The patriot act was supposed to be used for just terrorism. That is how it was pitched to congress. Yet there are countless and I mean countless times it was used in non terror cases to gain information during criminal investigations.
It was in part because of government snooping that Iphone made the bold step to have phones encrypted by default to help protect its users information from eyes that received no court order and from police over stepping their authority and downloading information off of phones without a court order or users consent.
Apparently the 4th amendment that protects our private papers from being searched does not apply to electronic images and documents.
End of my Rant. Now let’s continue on with the story.
In Cook’s letter he called for a public discussion on the order say the company was “challenging the FBI’s demands with the deepest respect for American democracy and a love of our country.”
“We Believe it would be in the best interest of everyone to step back and consider the implications” – End quote.
It is important to point out that Apple has been ordered to create software that does not currently exist.
If a Judge can order Apple to create something then can a Judge order a car company to create devices to automatically shut off cars if a police officer wanted? Why not?
I fail to see what the difference is. Both the Iphone in question as well as a car could be used by a terrorist domestic or otherwise. If anything having the car shut off switch could even be considered more reasonable as there are far more high speed chases then there are terrorist in the U.S.
If a backdoor was already available should Apple hand it over?
To be clear no back door does exist but if one was available would Apple be in the wrong or right to hand it over to the FBI?
Apple did point out “The government suggests this tool could only be used once, on one phone. But that’s simply not true. Once created, the technique could be used over and over again, on any number of devices”.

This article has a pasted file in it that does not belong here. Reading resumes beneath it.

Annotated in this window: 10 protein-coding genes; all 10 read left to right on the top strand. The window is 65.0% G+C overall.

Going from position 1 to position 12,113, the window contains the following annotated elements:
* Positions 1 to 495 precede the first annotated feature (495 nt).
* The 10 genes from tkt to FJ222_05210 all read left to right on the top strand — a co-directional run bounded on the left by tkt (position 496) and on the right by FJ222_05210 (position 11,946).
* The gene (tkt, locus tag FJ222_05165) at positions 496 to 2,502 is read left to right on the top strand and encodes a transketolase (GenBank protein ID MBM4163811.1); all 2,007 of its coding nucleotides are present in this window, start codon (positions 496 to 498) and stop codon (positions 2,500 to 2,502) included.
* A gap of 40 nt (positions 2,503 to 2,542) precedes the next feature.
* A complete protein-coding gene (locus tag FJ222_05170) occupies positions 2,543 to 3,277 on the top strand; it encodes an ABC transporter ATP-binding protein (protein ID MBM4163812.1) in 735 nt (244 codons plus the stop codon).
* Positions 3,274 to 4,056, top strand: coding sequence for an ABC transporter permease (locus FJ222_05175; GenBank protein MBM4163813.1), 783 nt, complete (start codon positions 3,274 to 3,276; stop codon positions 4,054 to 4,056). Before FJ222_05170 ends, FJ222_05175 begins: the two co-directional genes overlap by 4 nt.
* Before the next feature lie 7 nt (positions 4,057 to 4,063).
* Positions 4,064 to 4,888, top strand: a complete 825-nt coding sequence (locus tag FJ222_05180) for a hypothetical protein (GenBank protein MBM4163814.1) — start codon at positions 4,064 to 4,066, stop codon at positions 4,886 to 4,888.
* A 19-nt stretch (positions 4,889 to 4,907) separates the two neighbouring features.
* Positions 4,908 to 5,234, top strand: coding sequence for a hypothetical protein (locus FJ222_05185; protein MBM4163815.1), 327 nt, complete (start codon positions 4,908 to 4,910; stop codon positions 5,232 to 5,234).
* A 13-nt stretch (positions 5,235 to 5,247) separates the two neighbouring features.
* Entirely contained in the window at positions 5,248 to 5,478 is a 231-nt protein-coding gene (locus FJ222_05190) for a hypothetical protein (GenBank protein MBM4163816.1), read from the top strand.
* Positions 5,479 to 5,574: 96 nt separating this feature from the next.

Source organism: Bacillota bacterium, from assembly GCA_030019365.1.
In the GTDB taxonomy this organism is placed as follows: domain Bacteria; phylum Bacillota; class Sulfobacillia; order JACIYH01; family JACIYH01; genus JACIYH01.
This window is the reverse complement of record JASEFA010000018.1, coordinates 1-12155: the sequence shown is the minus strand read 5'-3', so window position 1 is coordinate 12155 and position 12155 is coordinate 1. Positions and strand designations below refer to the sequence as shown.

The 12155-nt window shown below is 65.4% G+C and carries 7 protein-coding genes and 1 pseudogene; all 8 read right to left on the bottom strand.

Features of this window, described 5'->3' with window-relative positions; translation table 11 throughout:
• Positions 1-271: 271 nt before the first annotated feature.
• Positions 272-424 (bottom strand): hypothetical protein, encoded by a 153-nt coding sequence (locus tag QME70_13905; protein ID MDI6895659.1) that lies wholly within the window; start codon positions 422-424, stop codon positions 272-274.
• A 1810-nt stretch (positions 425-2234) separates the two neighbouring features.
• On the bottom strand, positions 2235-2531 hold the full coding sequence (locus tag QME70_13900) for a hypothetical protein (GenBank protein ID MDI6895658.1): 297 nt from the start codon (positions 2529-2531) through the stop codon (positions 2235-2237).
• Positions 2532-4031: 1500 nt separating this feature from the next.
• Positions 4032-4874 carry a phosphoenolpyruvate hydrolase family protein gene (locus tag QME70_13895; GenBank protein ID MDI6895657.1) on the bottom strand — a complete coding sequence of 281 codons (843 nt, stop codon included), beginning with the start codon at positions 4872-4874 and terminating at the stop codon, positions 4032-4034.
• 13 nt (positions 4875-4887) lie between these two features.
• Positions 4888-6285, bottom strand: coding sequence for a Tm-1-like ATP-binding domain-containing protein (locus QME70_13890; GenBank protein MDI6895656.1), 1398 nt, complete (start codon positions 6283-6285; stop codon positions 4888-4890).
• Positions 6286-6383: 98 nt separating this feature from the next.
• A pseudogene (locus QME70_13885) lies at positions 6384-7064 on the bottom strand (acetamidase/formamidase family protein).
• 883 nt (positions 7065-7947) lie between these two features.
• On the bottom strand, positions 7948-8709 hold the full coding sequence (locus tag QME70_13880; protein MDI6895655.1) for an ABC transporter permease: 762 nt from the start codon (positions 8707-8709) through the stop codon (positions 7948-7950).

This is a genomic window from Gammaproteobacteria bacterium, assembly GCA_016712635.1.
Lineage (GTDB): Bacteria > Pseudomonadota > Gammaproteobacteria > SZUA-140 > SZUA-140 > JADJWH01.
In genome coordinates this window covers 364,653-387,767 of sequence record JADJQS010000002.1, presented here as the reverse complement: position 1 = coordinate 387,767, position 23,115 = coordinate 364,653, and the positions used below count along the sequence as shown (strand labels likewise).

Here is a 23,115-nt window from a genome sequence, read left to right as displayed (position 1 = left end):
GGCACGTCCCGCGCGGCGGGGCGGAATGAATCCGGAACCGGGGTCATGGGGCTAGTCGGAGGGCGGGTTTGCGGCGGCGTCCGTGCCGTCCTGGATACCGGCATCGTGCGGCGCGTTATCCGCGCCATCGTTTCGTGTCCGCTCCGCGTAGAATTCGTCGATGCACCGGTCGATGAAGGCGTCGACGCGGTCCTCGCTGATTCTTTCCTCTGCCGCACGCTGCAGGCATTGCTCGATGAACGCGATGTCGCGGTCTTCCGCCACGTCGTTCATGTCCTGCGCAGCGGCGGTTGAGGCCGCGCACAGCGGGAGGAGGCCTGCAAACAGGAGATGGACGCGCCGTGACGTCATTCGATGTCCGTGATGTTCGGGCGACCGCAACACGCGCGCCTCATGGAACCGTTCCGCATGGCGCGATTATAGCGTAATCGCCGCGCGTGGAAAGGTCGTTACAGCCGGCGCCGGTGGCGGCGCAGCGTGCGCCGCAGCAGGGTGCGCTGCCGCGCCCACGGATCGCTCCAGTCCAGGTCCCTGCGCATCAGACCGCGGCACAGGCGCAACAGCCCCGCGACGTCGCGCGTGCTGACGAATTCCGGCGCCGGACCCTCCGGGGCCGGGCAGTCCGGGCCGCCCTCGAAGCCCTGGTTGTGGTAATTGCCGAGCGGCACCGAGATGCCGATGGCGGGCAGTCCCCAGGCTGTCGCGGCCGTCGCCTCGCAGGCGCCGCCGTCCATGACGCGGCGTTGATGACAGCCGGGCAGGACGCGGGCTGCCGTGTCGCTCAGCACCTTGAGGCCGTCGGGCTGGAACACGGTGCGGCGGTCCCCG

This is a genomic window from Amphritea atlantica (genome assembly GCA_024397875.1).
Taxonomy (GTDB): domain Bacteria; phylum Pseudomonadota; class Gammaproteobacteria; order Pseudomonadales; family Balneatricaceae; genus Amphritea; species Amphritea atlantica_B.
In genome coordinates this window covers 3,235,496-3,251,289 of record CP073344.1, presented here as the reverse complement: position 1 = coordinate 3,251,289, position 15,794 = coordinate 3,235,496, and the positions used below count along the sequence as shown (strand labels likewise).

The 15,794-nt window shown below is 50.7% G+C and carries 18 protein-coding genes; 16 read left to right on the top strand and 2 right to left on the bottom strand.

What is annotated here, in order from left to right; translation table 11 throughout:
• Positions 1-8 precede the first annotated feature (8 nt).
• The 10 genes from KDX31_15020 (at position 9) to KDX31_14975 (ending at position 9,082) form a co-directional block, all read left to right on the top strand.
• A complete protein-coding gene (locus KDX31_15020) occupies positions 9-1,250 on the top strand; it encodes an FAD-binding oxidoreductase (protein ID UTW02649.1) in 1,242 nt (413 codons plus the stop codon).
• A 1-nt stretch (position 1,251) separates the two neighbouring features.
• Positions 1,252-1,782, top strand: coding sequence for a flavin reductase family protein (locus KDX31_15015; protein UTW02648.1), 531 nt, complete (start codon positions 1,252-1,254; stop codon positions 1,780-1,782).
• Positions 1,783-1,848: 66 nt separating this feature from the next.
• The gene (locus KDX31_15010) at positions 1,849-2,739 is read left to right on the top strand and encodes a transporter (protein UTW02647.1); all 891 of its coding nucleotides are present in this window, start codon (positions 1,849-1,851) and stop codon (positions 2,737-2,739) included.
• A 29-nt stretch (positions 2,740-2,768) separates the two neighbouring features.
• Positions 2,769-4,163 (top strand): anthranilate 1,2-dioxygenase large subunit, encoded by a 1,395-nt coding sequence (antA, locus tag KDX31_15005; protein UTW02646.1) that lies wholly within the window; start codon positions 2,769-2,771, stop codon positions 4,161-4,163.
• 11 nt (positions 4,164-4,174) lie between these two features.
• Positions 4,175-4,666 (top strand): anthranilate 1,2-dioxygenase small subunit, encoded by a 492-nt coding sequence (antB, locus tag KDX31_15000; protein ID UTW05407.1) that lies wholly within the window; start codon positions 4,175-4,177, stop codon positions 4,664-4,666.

It’s highly possible that the Judge in question did not fully understand the implications of ordering Apple to assist the FBI in decrypting the phone.
The one thing that is for sure is this battle is far from over
Apple went on to say in the letter “The government could extend this breach of privacy and demand that Apple build surveillance software to intercept your messages, access your health records or financial data, track your location, or even access your phone’s microphone or camera without your knowledge.”
I don’t know about you but I found this comment a bit chilling and definitely thinks we need to take a step back and have this order looked at by a higher court.
Not all too surprising we have the presidential candidates already making statements about Apple not complying with the court order.
Today on Fox and Friends Donald Trump has stated “I agree 100% with the courts,” Trump said on “Fox and Friends.” “I think security over all — we have to open it up, and we have to use our heads.”
Because it is Donald Trump you have to think he was speaking off the cuff and maybe not fully informed on the situation. Either way it speaks to the fact that Donald Trump would rather the government be able to access your phone data in the name of fighting terrorism then to protect your privacy.